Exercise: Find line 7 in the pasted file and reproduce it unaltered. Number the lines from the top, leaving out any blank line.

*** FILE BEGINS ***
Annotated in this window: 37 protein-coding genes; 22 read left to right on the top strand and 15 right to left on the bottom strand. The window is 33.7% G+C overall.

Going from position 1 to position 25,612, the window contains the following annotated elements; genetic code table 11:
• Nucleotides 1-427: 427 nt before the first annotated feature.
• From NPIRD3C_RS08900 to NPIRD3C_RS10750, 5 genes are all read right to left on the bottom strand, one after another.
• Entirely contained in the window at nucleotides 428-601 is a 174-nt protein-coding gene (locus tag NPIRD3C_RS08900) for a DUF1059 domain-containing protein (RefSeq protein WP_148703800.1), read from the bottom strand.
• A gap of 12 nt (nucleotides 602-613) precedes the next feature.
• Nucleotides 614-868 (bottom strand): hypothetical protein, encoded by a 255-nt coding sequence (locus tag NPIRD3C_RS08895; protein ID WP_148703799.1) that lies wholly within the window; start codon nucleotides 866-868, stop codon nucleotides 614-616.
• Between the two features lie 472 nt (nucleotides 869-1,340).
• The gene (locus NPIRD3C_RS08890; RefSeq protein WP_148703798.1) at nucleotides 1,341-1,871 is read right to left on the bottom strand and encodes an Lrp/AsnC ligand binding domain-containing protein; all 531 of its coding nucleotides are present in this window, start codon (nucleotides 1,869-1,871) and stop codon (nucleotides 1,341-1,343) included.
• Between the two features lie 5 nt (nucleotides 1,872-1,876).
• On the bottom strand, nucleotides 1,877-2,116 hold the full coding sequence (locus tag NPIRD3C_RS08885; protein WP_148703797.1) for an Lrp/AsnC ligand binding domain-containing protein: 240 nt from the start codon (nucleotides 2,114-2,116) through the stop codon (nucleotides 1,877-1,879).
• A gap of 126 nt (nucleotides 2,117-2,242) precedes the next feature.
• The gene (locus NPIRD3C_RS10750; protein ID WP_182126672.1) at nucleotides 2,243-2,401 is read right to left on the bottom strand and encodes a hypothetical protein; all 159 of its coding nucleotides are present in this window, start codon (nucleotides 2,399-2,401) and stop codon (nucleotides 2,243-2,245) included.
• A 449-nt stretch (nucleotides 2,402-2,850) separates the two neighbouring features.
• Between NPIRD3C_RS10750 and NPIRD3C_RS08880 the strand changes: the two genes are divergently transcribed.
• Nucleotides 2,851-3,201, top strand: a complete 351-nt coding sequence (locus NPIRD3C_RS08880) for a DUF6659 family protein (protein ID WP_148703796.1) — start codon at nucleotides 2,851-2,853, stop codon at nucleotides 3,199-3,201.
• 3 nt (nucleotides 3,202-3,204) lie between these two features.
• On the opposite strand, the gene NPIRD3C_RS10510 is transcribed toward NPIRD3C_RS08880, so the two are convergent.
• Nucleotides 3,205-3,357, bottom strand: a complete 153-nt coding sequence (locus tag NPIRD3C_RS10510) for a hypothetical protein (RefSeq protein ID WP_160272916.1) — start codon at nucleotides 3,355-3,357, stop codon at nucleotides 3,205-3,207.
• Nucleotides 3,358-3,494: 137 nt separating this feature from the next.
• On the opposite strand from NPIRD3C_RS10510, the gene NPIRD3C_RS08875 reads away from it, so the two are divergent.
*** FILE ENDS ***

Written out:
• Nucleotides 614-868 (bottom strand): hypothetical protein, encoded by a 255-nt coding sequence (locus tag NPIRD3C_RS08895; protein ID WP_148703799.1) that lies wholly within the window; start codon nucleotides 866-868, stop codon nucleotides 614-616.